We had to get all over the road to find places that were appropriate and safe to ride the bikes, but this foolishness lasted only a mile or two. Some of the cagers acted like real idiots—one twit in particular jammed himself up into our group, which caused all sorts of problems. His dumb car was pitching rocks all over the place and he was weaving around to try to pass more of us. In the meantime, we all had our hands full with the motorcycles in the chunky gravel.

Twice, we had to completely stop and wait as flaggers let traffic coming the other way through before we were allowed to go. At one of those stops, I pulled off my jacket and popped in the liner and got much warmer in the thin mountain air.

Just after that, we were descending the north east face of the mountain. We slipped down the side of the mountain, carving our way through twisty roads and tunnels that some ambitious engineers and brave road workers had set up for us. I started getting scared: the roads here were something like I knew St. Helens would be: we were clinging to the end of the mountain and there sometimes wasn't a guard rail. And you could see the slope down the mountain, where the trees way down there weren't even close to being as high as we were.

This kind of riding just befuddles me. I can't find a frame of rerference when I turn, and I can't keep my balance, it seems. It's hard to understand how being just a bit edgy can make a 500 pound vehicle (with 50 miles-an-hour of inertia) feel like it's going to tip over. But it does.

I pushed to the edge of the road to sharpen my fears, and to let my faster friends pass me safely. I marveled at their ability and fearlessness. They were jumping downhill, passing me like I was standing still. A couple of the less experienced riders were still behind me, and even with my deathgrip on the bars I managed to keep aheaed of them.

We got to the junction of WA-410 and WA-123, so we cut down WA-123 towards Packwood. We got into town there, and stopped to get something to eat.

Hard Time

Everybody was hanging around on the side of the road just outside of Packwood, and when I pulled off to join the group some folks started taking off immediately. Someone yelled at me that we'd be stopping at a restruant by name, so we all filed back out onto the tiny highway.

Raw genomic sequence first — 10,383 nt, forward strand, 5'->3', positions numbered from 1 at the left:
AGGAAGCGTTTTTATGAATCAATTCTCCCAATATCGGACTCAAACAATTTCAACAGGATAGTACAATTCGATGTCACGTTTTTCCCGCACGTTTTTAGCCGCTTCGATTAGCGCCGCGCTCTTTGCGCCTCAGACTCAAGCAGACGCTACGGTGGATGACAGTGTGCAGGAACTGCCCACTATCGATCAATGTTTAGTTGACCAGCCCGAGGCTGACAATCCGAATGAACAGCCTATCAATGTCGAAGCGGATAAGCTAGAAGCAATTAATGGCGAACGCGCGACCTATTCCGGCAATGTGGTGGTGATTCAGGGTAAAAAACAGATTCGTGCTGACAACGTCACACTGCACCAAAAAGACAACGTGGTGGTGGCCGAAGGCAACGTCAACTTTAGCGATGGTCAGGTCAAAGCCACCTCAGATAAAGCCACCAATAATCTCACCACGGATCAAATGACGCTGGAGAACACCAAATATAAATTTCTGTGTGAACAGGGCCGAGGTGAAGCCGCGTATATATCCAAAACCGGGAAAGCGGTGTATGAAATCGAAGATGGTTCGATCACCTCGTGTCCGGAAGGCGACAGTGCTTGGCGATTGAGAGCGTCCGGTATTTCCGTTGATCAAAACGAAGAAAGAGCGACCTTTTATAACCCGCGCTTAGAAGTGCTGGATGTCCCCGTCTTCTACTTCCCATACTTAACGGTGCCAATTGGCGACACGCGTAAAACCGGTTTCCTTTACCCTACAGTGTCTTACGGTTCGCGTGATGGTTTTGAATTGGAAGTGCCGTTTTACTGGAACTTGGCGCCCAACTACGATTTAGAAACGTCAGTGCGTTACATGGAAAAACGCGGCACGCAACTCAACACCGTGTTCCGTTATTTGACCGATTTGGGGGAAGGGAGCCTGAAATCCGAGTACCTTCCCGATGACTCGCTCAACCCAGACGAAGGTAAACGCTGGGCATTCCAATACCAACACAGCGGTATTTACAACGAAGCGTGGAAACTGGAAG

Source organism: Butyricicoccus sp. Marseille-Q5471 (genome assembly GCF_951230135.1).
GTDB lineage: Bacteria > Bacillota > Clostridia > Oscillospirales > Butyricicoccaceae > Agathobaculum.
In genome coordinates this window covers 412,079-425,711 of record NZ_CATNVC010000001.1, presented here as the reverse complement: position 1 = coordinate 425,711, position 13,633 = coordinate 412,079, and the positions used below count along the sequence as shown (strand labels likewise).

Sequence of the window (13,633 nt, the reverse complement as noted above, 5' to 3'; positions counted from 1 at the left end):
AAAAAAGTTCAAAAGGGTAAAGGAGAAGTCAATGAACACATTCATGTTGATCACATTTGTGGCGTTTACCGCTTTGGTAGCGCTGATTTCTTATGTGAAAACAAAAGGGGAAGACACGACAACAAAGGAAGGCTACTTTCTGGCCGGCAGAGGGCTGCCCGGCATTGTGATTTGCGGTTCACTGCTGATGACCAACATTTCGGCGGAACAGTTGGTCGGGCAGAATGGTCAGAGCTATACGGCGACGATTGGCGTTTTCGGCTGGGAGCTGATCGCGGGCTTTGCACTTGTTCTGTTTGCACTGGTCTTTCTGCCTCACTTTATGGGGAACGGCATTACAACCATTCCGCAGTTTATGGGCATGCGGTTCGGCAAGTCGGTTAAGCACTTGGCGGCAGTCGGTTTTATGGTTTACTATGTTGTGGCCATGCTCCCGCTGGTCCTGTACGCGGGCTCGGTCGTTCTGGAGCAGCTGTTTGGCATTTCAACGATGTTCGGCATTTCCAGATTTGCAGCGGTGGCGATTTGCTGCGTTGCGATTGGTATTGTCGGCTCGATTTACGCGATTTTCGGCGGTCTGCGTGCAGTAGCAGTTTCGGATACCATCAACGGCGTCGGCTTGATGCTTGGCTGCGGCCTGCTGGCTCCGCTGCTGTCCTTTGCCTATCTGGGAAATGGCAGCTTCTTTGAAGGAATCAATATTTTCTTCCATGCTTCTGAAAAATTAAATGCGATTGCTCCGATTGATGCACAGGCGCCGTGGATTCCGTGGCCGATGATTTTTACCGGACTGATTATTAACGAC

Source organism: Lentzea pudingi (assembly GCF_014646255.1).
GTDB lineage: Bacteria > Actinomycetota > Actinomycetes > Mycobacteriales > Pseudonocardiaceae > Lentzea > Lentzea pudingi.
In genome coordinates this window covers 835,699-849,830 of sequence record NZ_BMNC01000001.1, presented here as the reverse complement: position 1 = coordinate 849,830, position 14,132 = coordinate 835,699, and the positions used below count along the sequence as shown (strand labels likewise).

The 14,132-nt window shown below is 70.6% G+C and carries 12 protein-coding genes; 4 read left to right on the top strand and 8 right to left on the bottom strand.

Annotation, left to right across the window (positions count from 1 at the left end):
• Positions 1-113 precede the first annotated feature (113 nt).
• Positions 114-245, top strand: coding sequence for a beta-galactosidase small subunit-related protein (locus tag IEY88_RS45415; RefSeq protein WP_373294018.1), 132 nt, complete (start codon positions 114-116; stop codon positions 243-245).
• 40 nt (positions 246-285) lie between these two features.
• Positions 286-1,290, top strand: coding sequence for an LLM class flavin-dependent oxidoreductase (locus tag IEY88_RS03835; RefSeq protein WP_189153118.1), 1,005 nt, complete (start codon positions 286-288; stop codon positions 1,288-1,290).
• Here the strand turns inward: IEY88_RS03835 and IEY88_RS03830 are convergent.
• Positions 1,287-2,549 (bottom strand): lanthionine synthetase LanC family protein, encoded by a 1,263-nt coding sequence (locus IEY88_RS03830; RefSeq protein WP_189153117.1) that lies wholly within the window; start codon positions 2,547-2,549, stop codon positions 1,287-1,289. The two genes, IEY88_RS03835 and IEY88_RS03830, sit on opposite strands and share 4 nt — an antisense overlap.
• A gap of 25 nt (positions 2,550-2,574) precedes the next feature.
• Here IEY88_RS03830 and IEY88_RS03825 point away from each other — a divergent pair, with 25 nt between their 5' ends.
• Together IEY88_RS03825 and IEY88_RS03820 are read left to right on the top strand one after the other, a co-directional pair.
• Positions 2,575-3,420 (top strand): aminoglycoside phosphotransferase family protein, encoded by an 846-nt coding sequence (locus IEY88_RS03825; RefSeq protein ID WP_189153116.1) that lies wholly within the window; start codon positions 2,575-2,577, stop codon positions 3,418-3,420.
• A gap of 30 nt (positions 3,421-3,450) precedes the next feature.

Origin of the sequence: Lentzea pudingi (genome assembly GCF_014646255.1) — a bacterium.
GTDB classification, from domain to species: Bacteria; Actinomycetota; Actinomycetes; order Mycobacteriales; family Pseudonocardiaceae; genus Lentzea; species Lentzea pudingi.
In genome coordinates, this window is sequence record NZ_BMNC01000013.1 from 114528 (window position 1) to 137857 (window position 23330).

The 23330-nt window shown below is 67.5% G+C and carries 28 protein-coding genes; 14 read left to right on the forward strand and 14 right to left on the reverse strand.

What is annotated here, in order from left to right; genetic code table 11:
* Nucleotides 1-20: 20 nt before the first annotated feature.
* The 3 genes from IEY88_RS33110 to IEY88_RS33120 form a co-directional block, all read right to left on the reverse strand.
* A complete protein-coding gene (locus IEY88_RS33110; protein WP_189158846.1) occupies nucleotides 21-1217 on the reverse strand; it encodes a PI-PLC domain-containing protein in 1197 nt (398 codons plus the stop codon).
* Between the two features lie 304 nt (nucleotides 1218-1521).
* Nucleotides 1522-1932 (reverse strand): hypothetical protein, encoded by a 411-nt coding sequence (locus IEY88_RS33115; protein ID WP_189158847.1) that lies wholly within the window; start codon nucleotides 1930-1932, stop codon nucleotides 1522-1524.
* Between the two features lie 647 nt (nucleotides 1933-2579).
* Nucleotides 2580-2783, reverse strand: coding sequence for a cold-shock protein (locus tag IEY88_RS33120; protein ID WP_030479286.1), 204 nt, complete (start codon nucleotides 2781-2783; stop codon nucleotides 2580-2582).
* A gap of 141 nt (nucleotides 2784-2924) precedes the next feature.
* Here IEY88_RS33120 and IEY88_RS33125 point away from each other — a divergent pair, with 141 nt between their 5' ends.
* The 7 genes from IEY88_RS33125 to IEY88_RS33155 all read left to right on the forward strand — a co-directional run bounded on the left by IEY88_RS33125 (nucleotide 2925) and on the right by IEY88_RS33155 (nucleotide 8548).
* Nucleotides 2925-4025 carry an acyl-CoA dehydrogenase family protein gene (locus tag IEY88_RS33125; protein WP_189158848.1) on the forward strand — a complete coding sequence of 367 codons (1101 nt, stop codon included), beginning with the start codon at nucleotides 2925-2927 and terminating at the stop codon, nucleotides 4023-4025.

At this restraunt, we had all poured into the parking lot, and I parked along the side of the building. A few people parked around me, and everyone else parked in front of the building.

We had ordered and some of the folks in the group had gotten their food already when this woman came up. In this raspy, wavering, bitchy old woman voice, she yelled, "Well, you know, I don't like you guys and I'm going to call the police to have you all taken to jail!"

Some of us in the group didn't like this, since we were, of course, hot off a run down the side of the mountain where we might have been as legal about passing folks as we should have been. And where we certainly made the needles on the meters get hot and sweaty.

I was wondering how much trouble I'd be in when someone asked her what the problem was. She pointed out that everyone had parked in a Handicapped slot, and that she was going to have the police come and write us all tickets. What a bitch: couldn't she stop by and say that we did that and ask us to move before raising holy hell?

Anyway, most people filed out and moved their bikes and let their food get cold before they came back in. As we ate, I told the people I was sitting with that I'd probably bail out—that I didn't really want to go into the mountain where I had crashed last year.

They all said they certainly understood, and didn't want to push me into something I didn't want to do. But they all talked about how they had crashes. Ironically, two of the guys at the table had dumped it at the volcano themselves, too. I bucked up a little, but as we rode down towards Randle I started thinking I had no business doing this.

Just a Ride In The Park